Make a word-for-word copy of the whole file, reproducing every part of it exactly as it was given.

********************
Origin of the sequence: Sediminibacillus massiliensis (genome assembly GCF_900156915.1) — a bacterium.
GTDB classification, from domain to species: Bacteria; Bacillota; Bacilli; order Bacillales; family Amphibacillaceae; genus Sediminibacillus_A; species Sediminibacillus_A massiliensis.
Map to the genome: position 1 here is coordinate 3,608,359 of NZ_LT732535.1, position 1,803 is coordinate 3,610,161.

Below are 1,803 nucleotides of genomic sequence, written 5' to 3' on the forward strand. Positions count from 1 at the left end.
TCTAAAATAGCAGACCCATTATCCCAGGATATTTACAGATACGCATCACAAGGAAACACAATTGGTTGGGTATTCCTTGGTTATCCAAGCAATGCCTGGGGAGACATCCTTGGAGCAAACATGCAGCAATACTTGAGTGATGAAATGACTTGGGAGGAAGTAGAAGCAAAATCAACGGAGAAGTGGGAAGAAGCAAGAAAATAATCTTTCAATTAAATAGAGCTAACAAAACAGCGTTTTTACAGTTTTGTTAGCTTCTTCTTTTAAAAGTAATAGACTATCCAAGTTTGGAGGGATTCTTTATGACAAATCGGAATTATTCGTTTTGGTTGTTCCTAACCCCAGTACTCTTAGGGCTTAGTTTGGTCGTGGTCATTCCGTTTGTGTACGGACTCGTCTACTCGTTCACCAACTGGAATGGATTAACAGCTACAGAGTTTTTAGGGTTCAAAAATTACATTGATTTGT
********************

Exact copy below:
Origin of the sequence: Sediminibacillus massiliensis (genome assembly GCF_900156915.1) — a bacterium.
GTDB classification, from domain to species: Bacteria; Bacillota; Bacilli; order Bacillales; family Amphibacillaceae; genus Sediminibacillus_A; species Sediminibacillus_A massiliensis.
Map to the genome: position 1 here is coordinate 3,608,359 of NZ_LT732535.1, position 1,803 is coordinate 3,610,161.

Below are 1,803 nucleotides of genomic sequence, written 5' to 3' on the forward strand. Positions count from 1 at the left end.
TCTAAAATAGCAGACCCATTATCCCAGGATATTTACAGATACGCATCACAAGGAAACACAATTGGTTGGGTATTCCTTGGTTATCCAAGCAATGCCTGGGGAGACATCCTTGGAGCAAACATGCAGCAATACTTGAGTGATGAAATGACTTGGGAGGAAGTAGAAGCAAAATCAACGGAGAAGTGGGAAGAAGCAAGAAAATAATCTTTCAATTAAATAGAGCTAACAAAACAGCGTTTTTACAGTTTTGTTAGCTTCTTCTTTTAAAAGTAATAGACTATCCAAGTTTGGAGGGATTCTTTATGACAAATCGGAATTATTCGTTTTGGTTGTTCCTAACCCCAGTACTCTTAGGGCTTAGTTTGGTCGTGGTCATTCCGTTTGTGTACGGACTCGTCTACTCGTTCACCAACTGGAATGGATTAACAGCTACAGAGTTTTTAGGGTTCAAAAATTACATTGATTTGT